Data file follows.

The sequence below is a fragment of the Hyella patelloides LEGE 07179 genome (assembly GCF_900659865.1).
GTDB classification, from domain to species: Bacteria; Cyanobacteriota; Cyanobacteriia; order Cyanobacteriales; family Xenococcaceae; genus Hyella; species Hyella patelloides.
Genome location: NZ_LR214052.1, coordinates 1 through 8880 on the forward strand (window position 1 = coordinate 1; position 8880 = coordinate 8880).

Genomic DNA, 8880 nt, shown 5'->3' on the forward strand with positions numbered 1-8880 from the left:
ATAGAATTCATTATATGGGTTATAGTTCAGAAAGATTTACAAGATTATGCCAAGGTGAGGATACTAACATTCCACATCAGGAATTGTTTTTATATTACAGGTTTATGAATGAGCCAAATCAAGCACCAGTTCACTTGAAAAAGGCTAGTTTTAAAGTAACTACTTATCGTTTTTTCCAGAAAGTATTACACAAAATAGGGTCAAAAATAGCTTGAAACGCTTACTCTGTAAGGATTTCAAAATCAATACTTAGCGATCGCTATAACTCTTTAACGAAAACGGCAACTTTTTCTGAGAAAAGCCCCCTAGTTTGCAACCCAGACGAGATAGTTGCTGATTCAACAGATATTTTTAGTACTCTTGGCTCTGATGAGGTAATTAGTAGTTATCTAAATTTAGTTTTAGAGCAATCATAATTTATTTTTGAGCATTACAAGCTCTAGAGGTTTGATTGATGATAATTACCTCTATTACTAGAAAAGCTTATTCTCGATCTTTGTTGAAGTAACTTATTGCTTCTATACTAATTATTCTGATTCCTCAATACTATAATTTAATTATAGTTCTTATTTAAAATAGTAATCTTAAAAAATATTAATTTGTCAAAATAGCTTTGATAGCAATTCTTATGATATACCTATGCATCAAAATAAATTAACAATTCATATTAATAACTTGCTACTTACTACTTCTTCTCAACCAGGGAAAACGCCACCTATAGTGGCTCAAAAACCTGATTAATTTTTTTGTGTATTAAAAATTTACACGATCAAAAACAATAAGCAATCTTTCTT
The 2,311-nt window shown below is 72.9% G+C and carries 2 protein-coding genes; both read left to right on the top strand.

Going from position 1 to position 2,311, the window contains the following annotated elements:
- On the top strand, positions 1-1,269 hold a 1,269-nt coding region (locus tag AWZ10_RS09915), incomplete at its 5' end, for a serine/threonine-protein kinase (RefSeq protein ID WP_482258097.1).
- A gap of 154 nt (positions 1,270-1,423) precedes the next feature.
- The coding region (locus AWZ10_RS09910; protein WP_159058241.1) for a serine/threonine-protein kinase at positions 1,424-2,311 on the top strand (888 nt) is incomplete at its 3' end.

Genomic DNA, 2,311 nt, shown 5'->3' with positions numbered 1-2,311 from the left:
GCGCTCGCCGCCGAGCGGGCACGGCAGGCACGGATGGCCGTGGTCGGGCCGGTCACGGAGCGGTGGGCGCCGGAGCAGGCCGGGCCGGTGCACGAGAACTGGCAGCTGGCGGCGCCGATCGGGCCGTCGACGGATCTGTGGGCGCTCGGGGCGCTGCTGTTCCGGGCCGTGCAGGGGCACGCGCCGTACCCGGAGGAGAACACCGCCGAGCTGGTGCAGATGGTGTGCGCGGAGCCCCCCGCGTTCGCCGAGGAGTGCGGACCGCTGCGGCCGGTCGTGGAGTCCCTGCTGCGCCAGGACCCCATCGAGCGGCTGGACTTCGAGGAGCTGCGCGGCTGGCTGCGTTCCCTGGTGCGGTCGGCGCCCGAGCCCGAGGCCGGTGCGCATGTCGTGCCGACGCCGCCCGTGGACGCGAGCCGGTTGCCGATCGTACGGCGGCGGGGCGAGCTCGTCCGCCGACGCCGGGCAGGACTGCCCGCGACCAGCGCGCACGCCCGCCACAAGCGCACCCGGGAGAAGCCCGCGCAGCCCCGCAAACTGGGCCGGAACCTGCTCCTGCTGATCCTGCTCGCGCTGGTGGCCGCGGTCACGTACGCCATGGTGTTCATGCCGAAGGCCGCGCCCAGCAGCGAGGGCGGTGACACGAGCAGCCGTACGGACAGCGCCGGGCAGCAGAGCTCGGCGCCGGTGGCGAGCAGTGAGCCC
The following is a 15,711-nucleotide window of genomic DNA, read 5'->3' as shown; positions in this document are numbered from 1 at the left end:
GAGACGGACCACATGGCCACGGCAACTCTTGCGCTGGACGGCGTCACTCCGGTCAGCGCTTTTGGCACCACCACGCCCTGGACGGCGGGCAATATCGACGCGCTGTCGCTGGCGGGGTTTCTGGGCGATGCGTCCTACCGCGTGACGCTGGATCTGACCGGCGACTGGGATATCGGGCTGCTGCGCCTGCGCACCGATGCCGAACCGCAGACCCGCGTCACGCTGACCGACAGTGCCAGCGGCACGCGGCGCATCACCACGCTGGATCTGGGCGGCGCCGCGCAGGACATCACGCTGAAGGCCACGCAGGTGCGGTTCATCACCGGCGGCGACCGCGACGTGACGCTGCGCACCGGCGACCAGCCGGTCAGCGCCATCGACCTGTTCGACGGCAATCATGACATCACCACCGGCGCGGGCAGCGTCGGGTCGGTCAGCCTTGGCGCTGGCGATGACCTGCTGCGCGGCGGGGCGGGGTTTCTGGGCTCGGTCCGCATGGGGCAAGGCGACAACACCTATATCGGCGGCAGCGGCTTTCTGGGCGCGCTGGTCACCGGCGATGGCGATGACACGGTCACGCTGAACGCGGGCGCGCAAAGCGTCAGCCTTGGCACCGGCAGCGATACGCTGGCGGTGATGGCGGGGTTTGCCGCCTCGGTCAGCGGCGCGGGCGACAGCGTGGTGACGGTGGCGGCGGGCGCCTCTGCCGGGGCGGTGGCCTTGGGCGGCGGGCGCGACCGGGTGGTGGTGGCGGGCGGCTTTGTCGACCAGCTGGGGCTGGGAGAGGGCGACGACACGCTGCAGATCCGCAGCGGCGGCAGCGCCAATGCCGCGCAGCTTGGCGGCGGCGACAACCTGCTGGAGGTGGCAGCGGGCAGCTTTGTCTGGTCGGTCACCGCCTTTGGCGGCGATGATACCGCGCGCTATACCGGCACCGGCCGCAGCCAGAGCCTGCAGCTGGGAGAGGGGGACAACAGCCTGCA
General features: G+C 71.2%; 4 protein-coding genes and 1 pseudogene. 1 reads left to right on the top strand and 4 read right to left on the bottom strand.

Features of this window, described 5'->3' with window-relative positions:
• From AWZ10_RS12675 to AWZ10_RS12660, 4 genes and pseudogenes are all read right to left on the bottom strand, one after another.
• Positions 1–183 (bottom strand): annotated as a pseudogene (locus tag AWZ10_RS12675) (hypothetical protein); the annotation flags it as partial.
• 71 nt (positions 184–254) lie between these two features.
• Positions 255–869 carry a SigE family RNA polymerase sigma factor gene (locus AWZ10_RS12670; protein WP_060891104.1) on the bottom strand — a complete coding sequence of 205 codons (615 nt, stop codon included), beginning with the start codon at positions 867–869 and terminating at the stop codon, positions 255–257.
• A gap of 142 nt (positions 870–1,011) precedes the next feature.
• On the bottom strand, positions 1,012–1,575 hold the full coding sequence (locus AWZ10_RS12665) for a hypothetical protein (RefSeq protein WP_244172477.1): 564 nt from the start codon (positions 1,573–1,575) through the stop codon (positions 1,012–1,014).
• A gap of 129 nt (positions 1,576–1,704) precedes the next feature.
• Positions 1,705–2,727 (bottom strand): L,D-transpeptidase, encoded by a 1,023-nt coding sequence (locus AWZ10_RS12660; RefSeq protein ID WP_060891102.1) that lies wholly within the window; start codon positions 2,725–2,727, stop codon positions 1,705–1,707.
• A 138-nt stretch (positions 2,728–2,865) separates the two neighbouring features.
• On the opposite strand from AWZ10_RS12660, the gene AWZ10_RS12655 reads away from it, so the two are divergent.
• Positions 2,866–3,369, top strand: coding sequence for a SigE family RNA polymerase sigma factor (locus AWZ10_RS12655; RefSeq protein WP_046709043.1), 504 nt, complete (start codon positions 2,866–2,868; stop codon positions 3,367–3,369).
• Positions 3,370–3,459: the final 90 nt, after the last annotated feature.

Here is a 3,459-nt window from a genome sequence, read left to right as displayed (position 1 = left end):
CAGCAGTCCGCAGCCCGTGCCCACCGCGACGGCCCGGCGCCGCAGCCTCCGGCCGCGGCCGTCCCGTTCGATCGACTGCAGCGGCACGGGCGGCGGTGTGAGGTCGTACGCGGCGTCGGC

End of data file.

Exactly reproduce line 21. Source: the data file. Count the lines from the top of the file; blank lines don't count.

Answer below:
• A gap of 142 nt (positions 870–1,011) precedes the next feature.